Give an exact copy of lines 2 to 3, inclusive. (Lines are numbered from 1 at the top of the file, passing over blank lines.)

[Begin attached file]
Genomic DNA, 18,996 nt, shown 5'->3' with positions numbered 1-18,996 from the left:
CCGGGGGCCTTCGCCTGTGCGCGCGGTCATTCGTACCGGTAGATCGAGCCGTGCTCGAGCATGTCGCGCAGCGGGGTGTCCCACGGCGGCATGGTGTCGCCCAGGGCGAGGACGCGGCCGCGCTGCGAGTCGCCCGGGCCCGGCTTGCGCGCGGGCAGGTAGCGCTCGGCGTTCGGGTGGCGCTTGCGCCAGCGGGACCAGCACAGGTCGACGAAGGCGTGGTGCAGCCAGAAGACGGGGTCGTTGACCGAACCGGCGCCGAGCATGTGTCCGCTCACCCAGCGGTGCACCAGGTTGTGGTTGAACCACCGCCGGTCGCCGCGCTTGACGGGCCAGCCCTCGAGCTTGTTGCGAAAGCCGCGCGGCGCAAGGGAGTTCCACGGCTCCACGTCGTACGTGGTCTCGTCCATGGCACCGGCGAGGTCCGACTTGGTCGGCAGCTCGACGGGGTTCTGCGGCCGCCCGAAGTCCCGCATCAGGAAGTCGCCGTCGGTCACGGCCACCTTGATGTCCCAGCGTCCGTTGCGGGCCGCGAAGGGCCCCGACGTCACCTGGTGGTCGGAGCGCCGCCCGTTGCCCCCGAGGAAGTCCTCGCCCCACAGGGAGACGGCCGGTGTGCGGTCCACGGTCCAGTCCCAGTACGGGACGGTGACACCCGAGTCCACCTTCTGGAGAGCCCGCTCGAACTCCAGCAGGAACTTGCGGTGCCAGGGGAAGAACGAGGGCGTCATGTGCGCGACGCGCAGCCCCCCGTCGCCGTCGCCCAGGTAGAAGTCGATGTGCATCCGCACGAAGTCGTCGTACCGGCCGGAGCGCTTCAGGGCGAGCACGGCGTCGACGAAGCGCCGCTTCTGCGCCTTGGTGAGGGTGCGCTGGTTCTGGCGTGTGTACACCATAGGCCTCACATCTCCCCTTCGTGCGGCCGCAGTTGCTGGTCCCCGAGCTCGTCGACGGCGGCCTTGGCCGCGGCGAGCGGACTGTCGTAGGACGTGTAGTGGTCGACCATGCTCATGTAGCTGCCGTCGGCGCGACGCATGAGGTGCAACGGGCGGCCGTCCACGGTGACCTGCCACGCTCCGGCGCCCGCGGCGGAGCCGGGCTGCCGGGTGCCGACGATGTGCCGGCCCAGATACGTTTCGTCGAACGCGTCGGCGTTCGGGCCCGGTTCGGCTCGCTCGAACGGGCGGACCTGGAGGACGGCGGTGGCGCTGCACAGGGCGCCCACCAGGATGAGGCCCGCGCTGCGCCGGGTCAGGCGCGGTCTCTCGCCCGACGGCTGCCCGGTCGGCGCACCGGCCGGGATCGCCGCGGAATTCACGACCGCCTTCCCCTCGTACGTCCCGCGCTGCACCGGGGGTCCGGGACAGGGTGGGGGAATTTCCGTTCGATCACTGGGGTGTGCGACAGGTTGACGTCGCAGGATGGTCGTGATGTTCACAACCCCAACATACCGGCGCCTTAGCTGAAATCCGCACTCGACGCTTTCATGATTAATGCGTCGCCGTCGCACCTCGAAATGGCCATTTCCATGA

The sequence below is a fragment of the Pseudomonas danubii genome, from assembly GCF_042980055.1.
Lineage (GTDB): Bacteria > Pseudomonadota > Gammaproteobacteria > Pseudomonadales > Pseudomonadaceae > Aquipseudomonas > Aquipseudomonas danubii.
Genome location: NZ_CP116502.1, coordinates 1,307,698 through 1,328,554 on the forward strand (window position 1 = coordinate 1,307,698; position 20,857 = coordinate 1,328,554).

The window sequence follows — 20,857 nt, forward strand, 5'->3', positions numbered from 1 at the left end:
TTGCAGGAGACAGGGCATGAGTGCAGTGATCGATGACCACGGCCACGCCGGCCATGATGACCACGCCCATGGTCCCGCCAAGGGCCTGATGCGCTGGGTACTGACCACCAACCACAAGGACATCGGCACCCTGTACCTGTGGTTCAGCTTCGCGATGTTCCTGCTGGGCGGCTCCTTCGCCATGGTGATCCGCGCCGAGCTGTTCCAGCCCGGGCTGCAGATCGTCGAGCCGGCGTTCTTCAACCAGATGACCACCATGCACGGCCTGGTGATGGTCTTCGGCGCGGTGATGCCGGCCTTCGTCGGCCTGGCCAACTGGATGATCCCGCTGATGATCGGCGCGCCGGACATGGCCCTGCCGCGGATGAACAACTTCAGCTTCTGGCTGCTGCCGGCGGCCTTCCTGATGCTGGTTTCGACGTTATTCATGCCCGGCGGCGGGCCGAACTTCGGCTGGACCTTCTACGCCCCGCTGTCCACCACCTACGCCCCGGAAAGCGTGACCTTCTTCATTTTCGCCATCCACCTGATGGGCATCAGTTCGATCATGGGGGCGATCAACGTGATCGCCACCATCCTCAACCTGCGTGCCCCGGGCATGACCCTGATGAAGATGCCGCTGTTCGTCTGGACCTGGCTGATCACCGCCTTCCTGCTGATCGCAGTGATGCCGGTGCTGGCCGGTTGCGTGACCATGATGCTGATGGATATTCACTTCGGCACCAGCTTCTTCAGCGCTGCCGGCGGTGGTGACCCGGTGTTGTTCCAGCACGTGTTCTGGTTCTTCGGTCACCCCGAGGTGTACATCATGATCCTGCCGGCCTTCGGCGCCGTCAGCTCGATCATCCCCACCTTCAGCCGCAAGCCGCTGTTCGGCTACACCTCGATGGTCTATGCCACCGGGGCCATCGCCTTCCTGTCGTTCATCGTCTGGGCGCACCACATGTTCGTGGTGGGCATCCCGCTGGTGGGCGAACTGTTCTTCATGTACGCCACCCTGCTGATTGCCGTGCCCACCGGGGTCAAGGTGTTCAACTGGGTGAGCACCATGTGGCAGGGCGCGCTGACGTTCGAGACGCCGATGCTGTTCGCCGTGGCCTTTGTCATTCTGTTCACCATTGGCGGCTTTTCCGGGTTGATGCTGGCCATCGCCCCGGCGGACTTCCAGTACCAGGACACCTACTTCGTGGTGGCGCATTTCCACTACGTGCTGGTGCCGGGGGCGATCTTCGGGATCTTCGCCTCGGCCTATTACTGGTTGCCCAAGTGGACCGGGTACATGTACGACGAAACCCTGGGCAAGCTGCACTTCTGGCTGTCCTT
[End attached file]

CCGGGGGCCTTCGCCTGTGCGCGCGGTCATTCGTACCGGTAGATCGAGCCGTGCTCGAGCATGTCGCGCAGCGGGGTGTCCCACGGCGGCATGGTGTCGCCCAGGGCGAGGACGCGGCCGCGCTGCGAGTCGCCCGGGCCCGGCTTGCGCGCGGGCAGGTAGCGCTCGGCGTTCGGGTGGCGCTTGCGCCAGCGGGACCAGCACAGGTCGACGAAGGCGTGGTGCAGCCAGAAGACGGGGTCGTTGACCGAACCGGCGCCGAGCATGTGTCCGCTCACCCAGCGGTGCACCAGGTTGTGGTTGAACCACCGCCGGTCGCCGCGCTTGACGGGCCAGCCCTCGAGCTTGTTGCGAAAGCCGCGCGGCGCAAGGGAGTTCCACGGCTCCACGTCGTACGTGGTCTCGTCCATGGCACCGGCGAGGTCCGACTTGGTCGGCAGCTCGACGGGGTTCTGCGGCCGCCCGAAGTCCCGCATCAGGAAGTCGCCGTCGGTCACGGCCACCTTGATGTCCCAGCGTCCGTTGCGGGCCGCGAAGGGCCCCGACGTCACCTGGTGGTCGGAGCGCCGCCCGTTGCCCCCGAGGAAGTCCTCGCCCCACAGGGAGACGGCCGGTGTGCGGTCCACGGTCCAGTCCCAGTACGGGACGGTGACACCCGAGTCCACCTTCTGGAGAGCCCGCTCGAACTCCAGCAGGAACTTGCGGTGCCAGGGGAAGAACGAGGGCGTCATGTGCGCGACGCGCAGCCCCCCGTCGCCGTCGCCCAGGTAGAAGTCGATGTGCATCCGCACGAAGTCGTCGTACCGGCCGGAGCGCTTCAGGGCGAGCACGGCGTCGACGAAGCGCCGCTTCTGCGCCTTGGTGAGGGTGCGCTGGTTCTGGCGTGTGTACACCATAGGCCTCACATCTCCCCTTCGTGCGGCCGCAGTTGCTGGTCCCCGAGCTCGTCGACGGCGGCCTTGGCCGCGGCGAGCGGACTGTCGTAGGACGTGTAGTGGTCGACCATGCTCATGTAGCTGCCGTCGGCGCGACGCATGAGGTGCAACGGGCGGCCGTCCACGGTGACCTGCCACGCTCCGGCGCCCGCGGCGGAGCCGGGCTGCCGGGTGCCGACGATGTGCCGGCCCAGATACGTTTCGTCGAACGCGTCGGCGTTCGGGCCCGGTTCGGCTCGCTCGAACGGGCGGACCTGGAGGACGGCGGTGGCGCTGCACAGGGCGCCCACCAGGATGAGGCCCGCGCTGCGCCGGGTCAGGCGCGGTCTCTCGCCCGACGGCTGCCCGGTCGGCGCACCGGCCGGGATCGCCGCGGAATTCACGACCGCCTTCCCCTCGTACGTCCCGCGCTGCACCGGGGGTCCGGGACAGGGTGGGGGAATTTCCGTTCGATCACTGGGGTGTGCGACAGGTTGACGTCGCAGGATGGTCGTGATGTTCACAACCCCAACATACCGGCGCCTTAGCTGAAATCCGCACTCGACGCTTTCATGATTAATGCGTCGCCGTCGCACCTCGAAATGGCCATTTCCATGA

The sequence below is a fragment of the Pseudomonas danubii genome, from assembly GCF_042980055.1.